Elon community gathers for forum on healthcare reform
Parking was limited Monday evening as more than 250 people, many of whom ended up standing in the back, packed McKinnon Hall for a community a discussion on healthcare reform. The room was split between Elon students and community residents, and all were there to discuss a complicated and highly contested issue.
The discussion was informative and composed. Both sides were presented, and even more importantly, presented civilly.
The forum consisted of two panels. The first was of community members, including University Physician Dr. Ginette Archinal, Connie Bishop, a nurse at Piedmont Health Services, Vice President of Burlington Metal Works, Jeremy Troxler and Community Advocate Suellyn Dalton. Kendall Crouther, Miles Grunvald, Maria Restuccio, Marissa Rurka and Kaitlin Stober, all Elon students, also presented at the forum.
Invited panelists, the second panel, took questions from the audience. It included President and COO of Alamance Regional Medical Center, Preston Hammock, Senior Lecturer of Health and Human Performance, Resa Walch and Susan Osborne, the director of the Alamance County Department of Social Services.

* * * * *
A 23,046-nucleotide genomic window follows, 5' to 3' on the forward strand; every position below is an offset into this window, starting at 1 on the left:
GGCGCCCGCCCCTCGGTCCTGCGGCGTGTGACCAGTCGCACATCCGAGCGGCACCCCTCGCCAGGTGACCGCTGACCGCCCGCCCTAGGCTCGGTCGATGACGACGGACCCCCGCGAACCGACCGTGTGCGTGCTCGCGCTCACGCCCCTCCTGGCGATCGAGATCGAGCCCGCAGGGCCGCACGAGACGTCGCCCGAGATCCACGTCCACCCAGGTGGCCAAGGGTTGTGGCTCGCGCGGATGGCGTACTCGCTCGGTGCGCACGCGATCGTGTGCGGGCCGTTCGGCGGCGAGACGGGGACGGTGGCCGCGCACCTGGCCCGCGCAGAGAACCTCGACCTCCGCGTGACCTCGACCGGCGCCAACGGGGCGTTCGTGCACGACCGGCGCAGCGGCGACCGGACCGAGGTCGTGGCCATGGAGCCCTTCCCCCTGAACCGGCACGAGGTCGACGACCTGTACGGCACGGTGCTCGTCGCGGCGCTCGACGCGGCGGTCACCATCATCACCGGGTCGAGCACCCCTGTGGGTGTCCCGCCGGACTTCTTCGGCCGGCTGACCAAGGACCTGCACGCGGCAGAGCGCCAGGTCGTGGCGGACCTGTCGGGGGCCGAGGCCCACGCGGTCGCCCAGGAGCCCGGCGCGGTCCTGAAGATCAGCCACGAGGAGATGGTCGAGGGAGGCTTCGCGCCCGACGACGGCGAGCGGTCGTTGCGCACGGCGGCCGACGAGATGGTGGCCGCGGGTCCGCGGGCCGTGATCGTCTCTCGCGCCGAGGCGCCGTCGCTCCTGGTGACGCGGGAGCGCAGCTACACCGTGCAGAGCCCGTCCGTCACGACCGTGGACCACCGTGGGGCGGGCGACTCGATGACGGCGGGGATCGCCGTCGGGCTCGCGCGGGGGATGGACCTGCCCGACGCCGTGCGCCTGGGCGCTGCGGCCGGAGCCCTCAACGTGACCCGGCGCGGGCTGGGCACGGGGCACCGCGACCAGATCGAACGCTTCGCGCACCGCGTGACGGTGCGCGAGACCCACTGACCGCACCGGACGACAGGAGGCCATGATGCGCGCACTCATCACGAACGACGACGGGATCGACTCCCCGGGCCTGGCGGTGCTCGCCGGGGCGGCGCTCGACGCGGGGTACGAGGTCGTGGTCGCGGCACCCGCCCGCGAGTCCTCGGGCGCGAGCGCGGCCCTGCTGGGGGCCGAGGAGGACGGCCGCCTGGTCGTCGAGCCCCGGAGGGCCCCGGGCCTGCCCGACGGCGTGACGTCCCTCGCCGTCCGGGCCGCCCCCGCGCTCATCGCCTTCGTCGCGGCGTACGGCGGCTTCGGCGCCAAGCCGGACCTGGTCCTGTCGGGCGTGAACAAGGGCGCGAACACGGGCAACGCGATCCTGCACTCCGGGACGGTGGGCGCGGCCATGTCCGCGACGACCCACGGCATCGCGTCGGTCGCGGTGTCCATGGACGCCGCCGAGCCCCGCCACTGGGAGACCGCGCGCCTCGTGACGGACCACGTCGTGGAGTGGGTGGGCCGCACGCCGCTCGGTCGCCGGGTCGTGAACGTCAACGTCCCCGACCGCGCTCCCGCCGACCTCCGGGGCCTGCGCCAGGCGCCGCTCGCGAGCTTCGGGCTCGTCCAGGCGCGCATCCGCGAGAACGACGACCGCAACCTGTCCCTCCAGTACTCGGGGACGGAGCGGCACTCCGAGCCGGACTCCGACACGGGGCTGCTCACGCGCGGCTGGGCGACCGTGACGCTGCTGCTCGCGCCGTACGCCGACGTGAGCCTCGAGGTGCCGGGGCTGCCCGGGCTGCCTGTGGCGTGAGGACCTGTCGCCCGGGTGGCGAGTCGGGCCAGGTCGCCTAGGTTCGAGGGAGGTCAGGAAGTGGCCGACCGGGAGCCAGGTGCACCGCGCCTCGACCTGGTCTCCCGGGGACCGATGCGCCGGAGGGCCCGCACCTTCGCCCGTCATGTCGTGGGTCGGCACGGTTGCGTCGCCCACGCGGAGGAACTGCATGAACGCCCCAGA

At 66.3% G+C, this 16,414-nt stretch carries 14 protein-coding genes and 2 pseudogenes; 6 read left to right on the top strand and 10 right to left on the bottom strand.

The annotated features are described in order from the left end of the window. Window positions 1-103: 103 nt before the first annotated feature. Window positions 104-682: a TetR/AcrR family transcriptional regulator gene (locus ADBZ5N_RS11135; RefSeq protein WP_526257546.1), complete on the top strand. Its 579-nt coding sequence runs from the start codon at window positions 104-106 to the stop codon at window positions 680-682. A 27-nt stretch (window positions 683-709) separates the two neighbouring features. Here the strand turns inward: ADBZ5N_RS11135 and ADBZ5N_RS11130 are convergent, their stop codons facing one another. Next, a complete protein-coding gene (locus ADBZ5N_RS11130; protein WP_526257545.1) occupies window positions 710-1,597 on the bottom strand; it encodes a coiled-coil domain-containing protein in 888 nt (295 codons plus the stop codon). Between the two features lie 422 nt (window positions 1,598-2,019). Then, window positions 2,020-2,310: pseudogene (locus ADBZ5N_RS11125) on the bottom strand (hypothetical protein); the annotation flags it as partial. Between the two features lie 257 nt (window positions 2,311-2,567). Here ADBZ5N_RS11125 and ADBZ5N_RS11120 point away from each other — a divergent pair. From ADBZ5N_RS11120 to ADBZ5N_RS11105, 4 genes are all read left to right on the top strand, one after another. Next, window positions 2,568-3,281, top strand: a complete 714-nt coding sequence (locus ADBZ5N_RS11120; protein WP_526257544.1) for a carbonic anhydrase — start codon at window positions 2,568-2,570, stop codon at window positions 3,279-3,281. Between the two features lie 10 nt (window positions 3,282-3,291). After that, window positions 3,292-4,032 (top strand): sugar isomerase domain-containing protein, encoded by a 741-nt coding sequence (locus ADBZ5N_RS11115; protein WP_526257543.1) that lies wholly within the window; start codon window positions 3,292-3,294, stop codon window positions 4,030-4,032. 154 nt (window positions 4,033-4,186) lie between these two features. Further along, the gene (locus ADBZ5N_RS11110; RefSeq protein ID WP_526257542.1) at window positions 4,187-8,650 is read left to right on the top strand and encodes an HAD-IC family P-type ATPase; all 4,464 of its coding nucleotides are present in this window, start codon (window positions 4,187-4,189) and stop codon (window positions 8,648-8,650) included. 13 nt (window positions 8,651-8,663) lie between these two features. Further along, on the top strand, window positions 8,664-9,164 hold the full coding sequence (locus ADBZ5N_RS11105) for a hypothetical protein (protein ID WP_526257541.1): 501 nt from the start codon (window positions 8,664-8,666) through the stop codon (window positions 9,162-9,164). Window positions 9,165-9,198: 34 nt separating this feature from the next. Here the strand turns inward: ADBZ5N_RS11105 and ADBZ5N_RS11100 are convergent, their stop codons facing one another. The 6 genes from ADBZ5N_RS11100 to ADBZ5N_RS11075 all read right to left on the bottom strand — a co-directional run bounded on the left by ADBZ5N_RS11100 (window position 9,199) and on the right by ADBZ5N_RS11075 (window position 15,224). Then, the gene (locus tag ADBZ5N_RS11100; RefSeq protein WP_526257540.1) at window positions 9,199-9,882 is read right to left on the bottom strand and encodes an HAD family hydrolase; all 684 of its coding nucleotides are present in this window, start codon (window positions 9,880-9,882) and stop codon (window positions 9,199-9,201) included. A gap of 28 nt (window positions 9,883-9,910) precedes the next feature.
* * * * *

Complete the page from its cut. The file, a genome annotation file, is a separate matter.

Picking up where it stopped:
All speakers had time to voice their opinions and Archinal, who has practiced medicine in three different countries, said the United States has a moral responsibility to provide healthcare to everyone.
“Having provided and received health care services in three countries of the Western World, the one thing I know for certain about the provision of health care is that there is no one perfect system,” Archinal said. “I regard health care as a right and not a privilege.”
But not everyone agreed with Dr. Archinal.
“To say that a healthcare system is truly privatized we must be okay with citizens being denied healthcare because of their inability to pay, even if this means death,” said Maria Restuccio, a member of the class of 2015.
Others thought it healthcare could be fixed by working together.
“To fix this, we have to keep people out of the hospital,” President of Alamance Regional Medical Center, Preston Hammock said. “Healthcare, social, religious and government entities must partner. Every partnership started with discussion and I think that’s what’s exciting about where we are heading with healthcare.”
But even with diverse views, one panelist said that the U.S. will eventually find a solution for the healthcare system.
“The implementation is going to have some bumps in the road but we can figure it out,” said Resa Walch. “Ten-years from now, I believe I will be teaching that we got it right.”